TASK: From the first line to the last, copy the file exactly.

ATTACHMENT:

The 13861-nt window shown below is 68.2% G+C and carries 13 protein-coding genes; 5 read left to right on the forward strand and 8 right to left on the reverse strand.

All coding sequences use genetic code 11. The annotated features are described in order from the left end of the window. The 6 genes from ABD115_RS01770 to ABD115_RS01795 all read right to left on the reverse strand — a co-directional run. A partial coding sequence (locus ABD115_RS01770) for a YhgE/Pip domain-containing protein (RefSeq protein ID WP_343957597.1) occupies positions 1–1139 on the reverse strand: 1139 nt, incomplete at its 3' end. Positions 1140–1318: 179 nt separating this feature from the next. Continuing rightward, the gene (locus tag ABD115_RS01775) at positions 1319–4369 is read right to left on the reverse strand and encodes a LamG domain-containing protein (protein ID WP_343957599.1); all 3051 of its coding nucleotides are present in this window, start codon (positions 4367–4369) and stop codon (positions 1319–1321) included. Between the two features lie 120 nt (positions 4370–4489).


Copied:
The 13861-nt window shown below is 68.2% G+C and carries 13 protein-coding genes; 5 read left to right on the forward strand and 8 right to left on the reverse strand.

All coding sequences use genetic code 11. The annotated features are described in order from the left end of the window. The 6 genes from ABD115_RS01770 to ABD115_RS01795 all read right to left on the reverse strand — a co-directional run. A partial coding sequence (locus ABD115_RS01770) for a YhgE/Pip domain-containing protein (RefSeq protein ID WP_343957597.1) occupies positions 1–1139 on the reverse strand: 1139 nt, incomplete at its 3' end. Positions 1140–1318: 179 nt separating this feature from the next. Continuing rightward, the gene (locus tag ABD115_RS01775) at positions 1319–4369 is read right to left on the reverse strand and encodes a LamG domain-containing protein (protein ID WP_343957599.1); all 3051 of its coding nucleotides are present in this window, start codon (positions 4367–4369) and stop codon (positions 1319–1321) included. Between the two features lie 120 nt (positions 4370–4489).